This is a personal issue but David seems pretty determined to 'prove' Marlborough was a superior commander to Wellington, as such the former has his faults glossed over while Wellington gets pulled over the coals and is accused of being over cautious or to much of a risk taker depending on the battle.
The level of detail is sporadic for example when talking about the American war of independence every campaign until Saratoga gets decent detail and then David declares that's the point the war was lost and fighting continued for a few years after, with almost no further information.
The last problem is the use of the word 'major' to make generalisations, winning every major battle or war is repeated constantly and makes much of the book come off as just the parts of history that Saul David likes.
Sean Barrett's narration is good if a little monotonous but really comes alive when he adopts an accent for primary sources so I really can't complain, and on its own I would have given narration 4 stars but the editing drags it down to three. Words that had to be re recorded for whatever reason are jammed into sentences and it really makes the listening experience jarring because Barrett sounds like he is reading the reinserted word as a quote, for the sake of a clearer production they should have asked Barrett to re read the entire sentence that then just part of it.
This would never be a film but it did make me want to watch Waterloo again
Despite my nit picks this is still a good book.
"Well rounded and interesting."
Although there are slightly confusing sections (especially when lots of people have the same name) this book gives a great overall picture. It jumps around different campaigns across the world but sticks around long enough for you to get a good feel for what the conflicts are really about. The author seems to give a fair analysis and the voice acting is very good. Would recommend if you're interested in this kind of thing.
"Very good read"
Very interesting to follow the development of the British army from battle to battle, campaign to campaign and war to war. Takes time to discuss the often overlooked aspects such as training, pay and conditions, all of which are glossed over when just looking at a single time, but when viewed across the breadth of a number of wars, one can see the impact commanders in chief who focused on reforming these matters had in delivering a world beating soldier.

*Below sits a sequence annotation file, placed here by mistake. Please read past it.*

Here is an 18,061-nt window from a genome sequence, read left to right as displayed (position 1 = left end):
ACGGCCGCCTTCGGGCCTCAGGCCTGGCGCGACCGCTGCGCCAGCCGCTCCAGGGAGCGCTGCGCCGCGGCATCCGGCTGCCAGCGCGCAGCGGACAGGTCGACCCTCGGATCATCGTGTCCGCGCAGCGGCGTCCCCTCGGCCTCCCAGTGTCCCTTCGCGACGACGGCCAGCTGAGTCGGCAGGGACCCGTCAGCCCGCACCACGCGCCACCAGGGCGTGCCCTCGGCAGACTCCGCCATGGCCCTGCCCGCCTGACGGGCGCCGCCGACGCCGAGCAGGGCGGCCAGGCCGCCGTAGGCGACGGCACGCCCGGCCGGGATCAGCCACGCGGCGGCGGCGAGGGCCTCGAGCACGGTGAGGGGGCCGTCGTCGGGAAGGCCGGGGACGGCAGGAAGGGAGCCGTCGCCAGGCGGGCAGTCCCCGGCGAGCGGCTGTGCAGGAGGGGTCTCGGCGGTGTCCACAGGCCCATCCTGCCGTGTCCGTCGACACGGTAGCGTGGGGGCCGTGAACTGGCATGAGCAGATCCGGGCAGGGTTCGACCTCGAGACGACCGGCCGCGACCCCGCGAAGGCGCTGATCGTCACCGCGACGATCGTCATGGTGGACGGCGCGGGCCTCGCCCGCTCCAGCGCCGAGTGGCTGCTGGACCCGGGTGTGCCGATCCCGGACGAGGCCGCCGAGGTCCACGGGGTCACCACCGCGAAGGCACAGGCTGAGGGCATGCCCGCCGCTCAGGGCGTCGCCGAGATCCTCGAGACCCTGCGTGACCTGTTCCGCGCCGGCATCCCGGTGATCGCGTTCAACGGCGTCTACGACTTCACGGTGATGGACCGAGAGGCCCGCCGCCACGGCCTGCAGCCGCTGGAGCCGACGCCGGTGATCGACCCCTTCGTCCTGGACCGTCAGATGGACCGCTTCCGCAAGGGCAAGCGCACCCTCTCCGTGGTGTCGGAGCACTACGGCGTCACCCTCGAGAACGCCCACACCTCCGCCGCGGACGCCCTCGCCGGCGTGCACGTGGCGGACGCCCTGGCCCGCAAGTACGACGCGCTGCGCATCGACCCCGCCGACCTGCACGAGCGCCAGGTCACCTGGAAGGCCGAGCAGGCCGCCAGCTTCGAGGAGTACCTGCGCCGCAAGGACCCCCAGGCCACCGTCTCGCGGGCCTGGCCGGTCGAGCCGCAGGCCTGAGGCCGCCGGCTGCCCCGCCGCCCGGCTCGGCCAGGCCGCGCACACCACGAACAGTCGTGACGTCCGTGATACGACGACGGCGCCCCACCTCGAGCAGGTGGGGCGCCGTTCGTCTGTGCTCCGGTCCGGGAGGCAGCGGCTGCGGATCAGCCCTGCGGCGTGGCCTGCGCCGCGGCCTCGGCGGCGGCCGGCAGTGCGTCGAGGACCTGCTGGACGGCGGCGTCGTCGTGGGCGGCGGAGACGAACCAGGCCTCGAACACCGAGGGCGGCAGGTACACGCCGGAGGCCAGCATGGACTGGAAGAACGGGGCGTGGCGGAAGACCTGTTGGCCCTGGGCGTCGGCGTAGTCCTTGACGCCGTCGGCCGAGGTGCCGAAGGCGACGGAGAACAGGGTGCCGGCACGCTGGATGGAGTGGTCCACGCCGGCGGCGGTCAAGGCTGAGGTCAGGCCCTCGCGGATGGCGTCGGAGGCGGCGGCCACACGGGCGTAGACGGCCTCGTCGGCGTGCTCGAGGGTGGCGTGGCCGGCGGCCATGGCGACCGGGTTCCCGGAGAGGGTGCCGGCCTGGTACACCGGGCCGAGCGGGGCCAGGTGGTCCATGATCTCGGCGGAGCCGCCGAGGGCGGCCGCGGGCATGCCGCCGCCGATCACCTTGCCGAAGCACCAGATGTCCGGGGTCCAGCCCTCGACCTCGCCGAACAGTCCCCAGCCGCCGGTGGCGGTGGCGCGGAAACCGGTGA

Sean Barrett does a very good job in reading this work.
"In depth detailed history, well put together"
For a detailed dry subject he delivered life and sole to the work, with a comftable rhythm and pass.
For such a detailed history, this work covers so much information, historical context and back round either social or political leading to the fields the men of the army found them selves standing on. A very accomplished work with out being to dry and drawn as some historical factual books can be.
"Really splendid narrative history."
This is a thorough and accessible history of the rise of the British redcoat. Using the careers of Marlborough, Wolfe and Wellington as its focal points, it touches all the high points from the Seven Years War to Waterloo, but does not shy away from failures like the American War of Independence or Cumberland's losses in the Low Countries. Elegantly written in simple, uncluttered prose, this is beautifully read by Sean Barrett, whose masterly phrasing, tone and pacing cannot be too highly praised. Just a cracking listen.
"Very well researched and very well read"
A very enjoyable book covering the rise of the British Redcoat in the period of the Seven Years War, the poor leadership during the American Revolution, and triumphant return during the Napoleonic wars.
"A great overview of the early British army"
Saul David provides an excellent overview of the development of the British Army from Charles II to the defeat of Napoleon inter weaving the broad picture of the major campaigns and development of army organisation with accounts from some of the soldiers themselves. I found this reportage element engaging and added an extra dimension to a study that could have become quite dry otherwise. David's writing style is effective and Barrett's narration provide gravitis. I have given it 4 stars rather than 5 as I would have liked a little but more of the soldier's eye view and on occasion I did feel that Barrett's delivery did begin to waiver a little becoming a little on the slow side, although this might be me being unfair as I listened to it in large chunks. On the whole an excellent piece of work very well read.
A greatest hits of the British army; The war of the Spanish Succession, the Seven Years War, the Napoleonic wars. The only downer is the American War of Independence, although that is probably the best part of the book.
There are good clear accounts of the war, and the major battles. The main commanders are described and evaluated. There is some description of the changing tactics, and the lives of the soldiers, and a few first hand accounts are weaved into the narrative. Enjoyable, but not essential.